Your scenario is one that actually existed, so you may wish to concentrate on (#1) what may have caused it in the past, and (#2) what could constrain it in an arbitrarily specified world, such as yours, where you determine the rules.
There are many causes of transition to land among plants that appear fortuitous, in the sense that the specific adaptations (functions that allow conquest of land) may have appeared in different forms, but for luck and historical contingency. As it turned out, the principal limit was probably time. One could refer to this as a non-equilibrium theory. Evolution is clearly a stochastic, non-equilibrium process at long time scales. Specifically, (#1) some time had to elapse between the "invention" of photosynthesis (plants) and functions that allow plants not to be submerged in water (land plants). During this period, all living plant lineages had a shot at coming up with dry adaptations, e.g. cuticle, adjusted gas exchange, aquaporin expression, etc.; and later vasculature and seeds (prevalent in "vegetation like grass or trees" from your scenario).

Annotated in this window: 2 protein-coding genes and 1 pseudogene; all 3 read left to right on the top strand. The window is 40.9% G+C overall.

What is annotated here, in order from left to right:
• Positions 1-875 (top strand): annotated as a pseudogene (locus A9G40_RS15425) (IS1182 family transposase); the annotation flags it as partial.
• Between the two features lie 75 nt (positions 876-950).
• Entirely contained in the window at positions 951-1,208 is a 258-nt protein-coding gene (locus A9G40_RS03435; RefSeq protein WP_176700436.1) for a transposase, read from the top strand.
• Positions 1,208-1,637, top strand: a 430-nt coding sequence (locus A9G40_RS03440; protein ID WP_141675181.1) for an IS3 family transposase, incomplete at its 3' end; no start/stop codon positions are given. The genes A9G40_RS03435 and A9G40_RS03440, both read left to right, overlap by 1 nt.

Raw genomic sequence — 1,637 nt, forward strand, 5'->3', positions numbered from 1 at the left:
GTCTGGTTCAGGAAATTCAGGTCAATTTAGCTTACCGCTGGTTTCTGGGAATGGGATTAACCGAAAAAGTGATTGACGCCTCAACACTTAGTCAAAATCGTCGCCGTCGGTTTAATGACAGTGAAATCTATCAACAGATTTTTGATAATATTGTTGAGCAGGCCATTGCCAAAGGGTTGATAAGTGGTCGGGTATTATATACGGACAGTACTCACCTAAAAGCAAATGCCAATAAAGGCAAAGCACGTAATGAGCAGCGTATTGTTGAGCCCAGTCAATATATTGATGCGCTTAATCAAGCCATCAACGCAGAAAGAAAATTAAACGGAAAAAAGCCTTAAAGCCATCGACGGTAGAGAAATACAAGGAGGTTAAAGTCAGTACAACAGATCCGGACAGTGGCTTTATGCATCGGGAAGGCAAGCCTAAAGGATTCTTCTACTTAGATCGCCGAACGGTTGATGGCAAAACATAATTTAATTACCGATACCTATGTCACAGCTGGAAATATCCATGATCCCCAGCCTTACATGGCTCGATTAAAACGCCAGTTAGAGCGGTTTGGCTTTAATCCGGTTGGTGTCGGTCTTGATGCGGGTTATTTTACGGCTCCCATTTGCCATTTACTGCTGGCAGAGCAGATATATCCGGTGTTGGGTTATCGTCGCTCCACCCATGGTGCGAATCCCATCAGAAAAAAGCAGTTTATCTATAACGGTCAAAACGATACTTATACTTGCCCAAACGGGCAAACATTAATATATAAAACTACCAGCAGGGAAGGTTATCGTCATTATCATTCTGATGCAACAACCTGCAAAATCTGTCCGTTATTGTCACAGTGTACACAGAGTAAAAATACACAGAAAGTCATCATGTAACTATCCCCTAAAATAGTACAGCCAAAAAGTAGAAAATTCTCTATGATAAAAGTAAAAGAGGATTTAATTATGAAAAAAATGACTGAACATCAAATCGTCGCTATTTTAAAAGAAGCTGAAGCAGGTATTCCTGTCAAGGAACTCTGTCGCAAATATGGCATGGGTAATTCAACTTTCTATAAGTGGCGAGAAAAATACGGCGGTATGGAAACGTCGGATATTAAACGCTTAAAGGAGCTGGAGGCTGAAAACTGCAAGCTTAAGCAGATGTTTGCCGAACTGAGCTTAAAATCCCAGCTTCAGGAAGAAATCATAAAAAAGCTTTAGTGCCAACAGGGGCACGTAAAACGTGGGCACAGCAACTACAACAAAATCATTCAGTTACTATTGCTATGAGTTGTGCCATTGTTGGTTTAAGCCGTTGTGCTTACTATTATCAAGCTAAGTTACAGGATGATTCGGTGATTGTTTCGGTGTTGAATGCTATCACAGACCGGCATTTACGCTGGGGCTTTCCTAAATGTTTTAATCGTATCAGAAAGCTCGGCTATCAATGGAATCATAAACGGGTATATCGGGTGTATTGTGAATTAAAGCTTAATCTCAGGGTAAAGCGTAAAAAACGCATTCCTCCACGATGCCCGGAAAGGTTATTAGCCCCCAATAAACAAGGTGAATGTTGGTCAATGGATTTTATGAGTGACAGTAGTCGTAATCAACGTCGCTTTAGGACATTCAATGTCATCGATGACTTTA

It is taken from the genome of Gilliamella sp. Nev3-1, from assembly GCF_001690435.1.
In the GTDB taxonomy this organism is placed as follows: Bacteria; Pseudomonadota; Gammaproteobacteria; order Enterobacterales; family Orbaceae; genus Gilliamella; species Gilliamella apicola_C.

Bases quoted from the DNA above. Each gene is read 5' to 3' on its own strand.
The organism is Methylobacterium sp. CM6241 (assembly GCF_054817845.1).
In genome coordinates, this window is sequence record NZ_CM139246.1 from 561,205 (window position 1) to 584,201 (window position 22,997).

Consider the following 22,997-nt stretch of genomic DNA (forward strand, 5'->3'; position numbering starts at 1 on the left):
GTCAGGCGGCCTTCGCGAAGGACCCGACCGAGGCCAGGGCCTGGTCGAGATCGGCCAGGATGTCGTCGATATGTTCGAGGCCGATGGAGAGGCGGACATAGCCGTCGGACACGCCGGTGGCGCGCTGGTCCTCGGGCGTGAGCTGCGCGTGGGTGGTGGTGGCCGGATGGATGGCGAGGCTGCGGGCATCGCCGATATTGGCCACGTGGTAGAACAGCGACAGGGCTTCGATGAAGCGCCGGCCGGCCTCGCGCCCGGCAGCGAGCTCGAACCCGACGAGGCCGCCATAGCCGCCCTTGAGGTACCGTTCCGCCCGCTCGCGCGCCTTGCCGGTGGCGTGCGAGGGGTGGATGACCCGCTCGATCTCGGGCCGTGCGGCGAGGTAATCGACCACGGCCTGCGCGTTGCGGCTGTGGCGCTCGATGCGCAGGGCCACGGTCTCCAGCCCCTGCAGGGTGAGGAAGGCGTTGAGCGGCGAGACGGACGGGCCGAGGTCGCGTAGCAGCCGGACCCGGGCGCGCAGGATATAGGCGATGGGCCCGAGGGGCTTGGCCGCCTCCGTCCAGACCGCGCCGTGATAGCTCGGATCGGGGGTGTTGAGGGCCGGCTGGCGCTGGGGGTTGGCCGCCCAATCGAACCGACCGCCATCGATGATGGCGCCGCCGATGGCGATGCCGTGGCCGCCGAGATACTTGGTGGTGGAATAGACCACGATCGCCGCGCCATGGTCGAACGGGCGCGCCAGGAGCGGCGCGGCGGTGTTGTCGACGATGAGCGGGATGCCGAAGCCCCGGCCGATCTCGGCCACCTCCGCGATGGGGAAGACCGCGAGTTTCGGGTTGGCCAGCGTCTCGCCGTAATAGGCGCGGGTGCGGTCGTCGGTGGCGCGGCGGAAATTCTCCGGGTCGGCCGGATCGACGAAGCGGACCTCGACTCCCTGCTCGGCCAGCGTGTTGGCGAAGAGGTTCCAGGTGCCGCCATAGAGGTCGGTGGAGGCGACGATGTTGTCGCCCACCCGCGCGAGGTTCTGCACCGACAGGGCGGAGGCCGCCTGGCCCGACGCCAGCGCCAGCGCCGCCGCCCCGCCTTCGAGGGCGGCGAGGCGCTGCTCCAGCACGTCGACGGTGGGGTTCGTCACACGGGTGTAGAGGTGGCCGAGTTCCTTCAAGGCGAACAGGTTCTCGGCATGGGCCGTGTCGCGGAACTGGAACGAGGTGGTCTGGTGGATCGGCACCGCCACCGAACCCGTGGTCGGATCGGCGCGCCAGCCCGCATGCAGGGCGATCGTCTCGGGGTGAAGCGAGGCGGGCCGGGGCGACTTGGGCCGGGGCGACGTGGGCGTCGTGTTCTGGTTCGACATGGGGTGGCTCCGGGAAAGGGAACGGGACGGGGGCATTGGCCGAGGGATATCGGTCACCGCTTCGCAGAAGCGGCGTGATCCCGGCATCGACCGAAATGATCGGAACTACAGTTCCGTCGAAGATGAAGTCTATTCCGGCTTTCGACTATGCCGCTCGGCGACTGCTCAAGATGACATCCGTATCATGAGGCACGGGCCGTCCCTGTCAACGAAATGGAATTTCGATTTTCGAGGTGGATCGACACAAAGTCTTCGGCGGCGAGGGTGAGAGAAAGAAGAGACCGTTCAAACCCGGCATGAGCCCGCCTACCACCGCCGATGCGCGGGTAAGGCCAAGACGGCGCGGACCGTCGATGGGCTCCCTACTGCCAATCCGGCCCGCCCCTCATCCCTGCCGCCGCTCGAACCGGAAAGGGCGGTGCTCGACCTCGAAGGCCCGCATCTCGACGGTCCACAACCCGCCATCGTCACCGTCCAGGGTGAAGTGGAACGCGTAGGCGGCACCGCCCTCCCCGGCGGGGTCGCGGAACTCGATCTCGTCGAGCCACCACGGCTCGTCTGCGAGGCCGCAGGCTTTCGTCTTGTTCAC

Otherwise (#2), you can come up with any number of constraints that could plausibly prevent the evolution of drying out and forming tall structures. This is what Josh King and ArborianSerpent have in mind. Some of those could be arbitrary limits on what plants can do in your physical/abiotic setting, and some could be biotic limits (e.g., animals in your world are pre-adapted to eating plants; microbes are pre-adapted to parasitizing them).